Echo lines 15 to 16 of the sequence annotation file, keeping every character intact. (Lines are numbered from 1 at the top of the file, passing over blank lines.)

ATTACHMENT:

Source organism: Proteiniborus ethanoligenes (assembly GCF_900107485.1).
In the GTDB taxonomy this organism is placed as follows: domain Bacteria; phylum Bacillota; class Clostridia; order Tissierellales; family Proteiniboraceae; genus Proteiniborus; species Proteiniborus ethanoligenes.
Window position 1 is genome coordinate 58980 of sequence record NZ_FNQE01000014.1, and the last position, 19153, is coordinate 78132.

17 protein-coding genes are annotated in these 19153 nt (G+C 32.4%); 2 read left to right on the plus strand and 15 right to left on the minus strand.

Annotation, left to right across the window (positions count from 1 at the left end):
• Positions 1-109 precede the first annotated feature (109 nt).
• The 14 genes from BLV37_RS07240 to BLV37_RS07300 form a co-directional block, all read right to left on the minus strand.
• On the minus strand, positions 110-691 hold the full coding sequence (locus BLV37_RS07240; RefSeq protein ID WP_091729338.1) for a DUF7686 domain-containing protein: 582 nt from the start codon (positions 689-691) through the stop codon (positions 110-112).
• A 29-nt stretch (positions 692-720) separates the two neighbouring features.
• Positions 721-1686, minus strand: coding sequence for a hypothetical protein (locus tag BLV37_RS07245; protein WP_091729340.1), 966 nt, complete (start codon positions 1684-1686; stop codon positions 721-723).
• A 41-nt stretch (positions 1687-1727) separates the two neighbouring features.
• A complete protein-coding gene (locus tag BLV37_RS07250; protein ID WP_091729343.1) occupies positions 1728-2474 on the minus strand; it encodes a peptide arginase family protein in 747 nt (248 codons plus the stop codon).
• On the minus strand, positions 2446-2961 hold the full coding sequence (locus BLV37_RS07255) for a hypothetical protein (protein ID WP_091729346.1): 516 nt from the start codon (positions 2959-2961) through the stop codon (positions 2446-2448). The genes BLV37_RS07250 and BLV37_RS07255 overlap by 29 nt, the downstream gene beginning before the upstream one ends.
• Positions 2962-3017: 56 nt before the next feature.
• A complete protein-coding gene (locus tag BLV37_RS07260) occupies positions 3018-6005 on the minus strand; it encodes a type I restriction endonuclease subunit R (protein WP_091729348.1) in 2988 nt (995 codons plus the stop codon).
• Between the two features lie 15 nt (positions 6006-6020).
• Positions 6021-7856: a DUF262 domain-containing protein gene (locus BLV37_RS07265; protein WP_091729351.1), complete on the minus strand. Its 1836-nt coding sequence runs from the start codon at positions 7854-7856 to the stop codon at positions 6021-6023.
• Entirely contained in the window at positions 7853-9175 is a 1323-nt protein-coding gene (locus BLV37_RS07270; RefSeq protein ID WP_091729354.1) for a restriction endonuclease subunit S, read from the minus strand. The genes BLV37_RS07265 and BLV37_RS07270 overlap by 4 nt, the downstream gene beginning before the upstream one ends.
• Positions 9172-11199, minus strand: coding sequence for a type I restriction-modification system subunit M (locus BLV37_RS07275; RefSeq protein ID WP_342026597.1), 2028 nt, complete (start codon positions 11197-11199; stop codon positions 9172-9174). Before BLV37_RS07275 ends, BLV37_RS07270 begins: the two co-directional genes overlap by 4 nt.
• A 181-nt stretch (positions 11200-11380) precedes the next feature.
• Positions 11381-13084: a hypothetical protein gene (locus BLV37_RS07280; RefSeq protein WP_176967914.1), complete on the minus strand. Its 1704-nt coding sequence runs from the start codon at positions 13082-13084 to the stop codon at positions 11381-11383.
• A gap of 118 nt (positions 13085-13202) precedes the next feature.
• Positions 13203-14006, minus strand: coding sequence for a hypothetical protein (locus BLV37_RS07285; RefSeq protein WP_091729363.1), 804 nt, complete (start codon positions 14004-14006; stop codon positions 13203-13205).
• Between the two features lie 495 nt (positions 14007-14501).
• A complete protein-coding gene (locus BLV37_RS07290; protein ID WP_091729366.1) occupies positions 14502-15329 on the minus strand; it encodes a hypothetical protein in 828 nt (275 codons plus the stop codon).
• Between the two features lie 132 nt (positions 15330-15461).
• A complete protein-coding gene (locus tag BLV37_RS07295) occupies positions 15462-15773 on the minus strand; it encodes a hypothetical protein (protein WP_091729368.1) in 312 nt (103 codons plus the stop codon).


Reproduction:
• A complete protein-coding gene (locus tag BLV37_RS07260) occupies positions 3018-6005 on the minus strand; it encodes a type I restriction endonuclease subunit R (protein WP_091729348.1) in 2988 nt (995 codons plus the stop codon).
• Between the two features lie 15 nt (positions 6006-6020).